Well, it wasn't me! The winner of the Joan Hessayon Award for new writers was a lovely lady, called Katy Turner, for her novel "Let's Just Be Friends". I couldn't possibly be disappointed, because I know what an achievement it was to have been a contender at all. The award ceremony took place in Imperial College, London, on Saturday evening, and it was a fantastic occasion. I finally got to meet my publisher, who came to support me, and there was a substantial contingent of the Cariad Chapter, enjoying the conference too. Your support, ladies, meant so much to me.
In the run-up to the ceremony, all contenders were advised to prepare an acceptance speech, which I did, more in hope than expectation. However, having written (& memorised) it, I thought I'd share it with you anyway, as I really felt like a winner that evening, just by being in the running. So, until I reach proper award-winning status (one can dream!), here is the speech that I would have given on Saturday night.
Firstly, I'd like to congratulate my fellow contenders for this award. To reach this stage is no mean feat, and we should be very proud of our achievements. Well done, ladies!
When I was 18, I recorded my very first ECG. What followed was a wonderful career of almost 30 years in cardiology. I never thought I'd leave the NHS, but at the age of 47, I did just that and started working as a University lecturer, another career which has given me much joy and satisfaction - and continues to do so.
But it seems that I was destined to return to matters of the heart, because at the age of 59, my first book, an historical romance, was published. However, would it have happened without the RNA New Writers' Scheme? I think...possibly not.
I was in danger of drowning in research books, never to be seen again. The Rose of Florence may never have seen the light of day, but with the help of my wonderful NWS reviewer, Katherine Mezzacappa, my story was whipped into shape, and now I can hold my book in my hand...and every one of you here knows how special that feeling is.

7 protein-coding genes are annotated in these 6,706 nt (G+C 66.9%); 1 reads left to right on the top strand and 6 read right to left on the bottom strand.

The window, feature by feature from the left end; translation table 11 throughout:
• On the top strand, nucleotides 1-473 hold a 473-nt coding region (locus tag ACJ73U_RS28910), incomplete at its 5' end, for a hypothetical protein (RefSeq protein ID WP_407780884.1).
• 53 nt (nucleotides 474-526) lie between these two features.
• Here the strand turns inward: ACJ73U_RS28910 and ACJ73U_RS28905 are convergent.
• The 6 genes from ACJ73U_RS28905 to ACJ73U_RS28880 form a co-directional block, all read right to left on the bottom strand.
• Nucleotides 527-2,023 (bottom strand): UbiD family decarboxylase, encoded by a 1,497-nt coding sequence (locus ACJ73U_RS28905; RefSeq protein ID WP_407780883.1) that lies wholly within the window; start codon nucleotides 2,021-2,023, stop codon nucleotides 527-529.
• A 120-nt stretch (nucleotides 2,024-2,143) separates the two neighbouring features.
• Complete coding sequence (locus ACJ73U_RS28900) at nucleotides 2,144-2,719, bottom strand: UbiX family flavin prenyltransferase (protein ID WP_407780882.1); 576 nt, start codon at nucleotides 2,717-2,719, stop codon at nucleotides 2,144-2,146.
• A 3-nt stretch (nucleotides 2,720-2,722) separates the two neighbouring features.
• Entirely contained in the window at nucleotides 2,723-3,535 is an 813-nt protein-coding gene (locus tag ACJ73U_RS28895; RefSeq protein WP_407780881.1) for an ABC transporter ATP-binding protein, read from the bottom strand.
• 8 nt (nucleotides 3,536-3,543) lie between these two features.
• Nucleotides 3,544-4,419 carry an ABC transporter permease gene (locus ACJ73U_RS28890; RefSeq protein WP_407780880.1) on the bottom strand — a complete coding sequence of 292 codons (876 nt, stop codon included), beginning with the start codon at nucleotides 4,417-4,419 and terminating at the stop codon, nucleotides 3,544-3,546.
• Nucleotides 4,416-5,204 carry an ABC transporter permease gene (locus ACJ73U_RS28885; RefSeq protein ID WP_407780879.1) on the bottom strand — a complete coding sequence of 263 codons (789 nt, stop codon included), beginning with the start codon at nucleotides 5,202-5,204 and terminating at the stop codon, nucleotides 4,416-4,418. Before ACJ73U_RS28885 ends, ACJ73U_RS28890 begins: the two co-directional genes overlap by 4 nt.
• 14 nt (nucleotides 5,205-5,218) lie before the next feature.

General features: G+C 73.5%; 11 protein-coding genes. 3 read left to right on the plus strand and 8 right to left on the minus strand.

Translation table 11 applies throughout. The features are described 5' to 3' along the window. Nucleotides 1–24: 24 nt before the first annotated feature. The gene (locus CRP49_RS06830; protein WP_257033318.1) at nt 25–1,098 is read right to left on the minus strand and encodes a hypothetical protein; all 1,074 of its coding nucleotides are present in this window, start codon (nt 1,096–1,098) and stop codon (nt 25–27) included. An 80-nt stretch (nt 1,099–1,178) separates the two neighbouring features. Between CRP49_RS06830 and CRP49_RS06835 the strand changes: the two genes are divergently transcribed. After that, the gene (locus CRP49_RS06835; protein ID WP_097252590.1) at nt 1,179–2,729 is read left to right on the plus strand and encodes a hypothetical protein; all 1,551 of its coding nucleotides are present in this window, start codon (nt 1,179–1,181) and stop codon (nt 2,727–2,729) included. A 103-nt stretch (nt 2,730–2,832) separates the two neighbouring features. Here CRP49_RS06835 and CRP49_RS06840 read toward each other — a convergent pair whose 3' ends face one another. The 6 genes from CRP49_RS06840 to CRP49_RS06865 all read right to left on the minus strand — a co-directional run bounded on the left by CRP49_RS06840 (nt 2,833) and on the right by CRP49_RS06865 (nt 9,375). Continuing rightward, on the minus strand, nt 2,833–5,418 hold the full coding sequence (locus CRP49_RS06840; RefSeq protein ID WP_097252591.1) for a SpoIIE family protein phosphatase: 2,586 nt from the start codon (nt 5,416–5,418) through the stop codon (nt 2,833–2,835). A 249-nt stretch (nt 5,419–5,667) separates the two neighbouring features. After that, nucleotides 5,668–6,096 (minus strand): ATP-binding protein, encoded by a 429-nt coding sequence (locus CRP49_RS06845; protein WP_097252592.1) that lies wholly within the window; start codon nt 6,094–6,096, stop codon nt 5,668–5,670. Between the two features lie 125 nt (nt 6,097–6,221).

You also know how much support is needed in bringing a book to publication, so in true Oscars style, I have thanks to give.
Firstly, to the ladies of the Cariad Chapter of the RNA. If you have a local chapter, cherish them They are a constant source of support and inspiration. I should, in particular, mention Sue McDonagh who, over a curry with a local bikers' group (I kid you not) first pointed me in the direction of the RNA and NWS.
I have already mentioned Katherine, my NWS reviewer. The NWS is anonymous, but we connected quite by accident, and I now consider her a good friend. No thanks will ever be enough for the guidance she has given me.
Toni, from Romaunce Books. You took a chance on this new writer, and despite my constant emails full of questions, you continue to work hard to get The Rose out there. I will always be grateful to you for giving me that chance. Thank you so much, and thank you for being here today to support me.
The biggest thank you has to go to my husband, Keith. He has been my biggest supporter from the very beginning. We started just as tourists in a very pretty city called Florence, but very soon, he was as invested as I was in the art, the history, the culture...the food! When I'm looking for a particular research book, he's the one who will scour the internet for a copy that doesn't cost the earth. He makes constant cups of tea, while I am writing, and of course, he always travels to Florence with me. He's a tough cookie! Even today, he has driven me here from Cardiff and is currently outside, dodging traffic wardens before we drive back later this evening.
I'm sure you'll agree that everyone needs a Keith in their lives!
And thank you to the RNA for supporting new writers like me and my fellow contenders. We would not be here without you.
As they say in Florence... Grazie di cuore!
And at home in Wales... Diolch yn fawr iawn!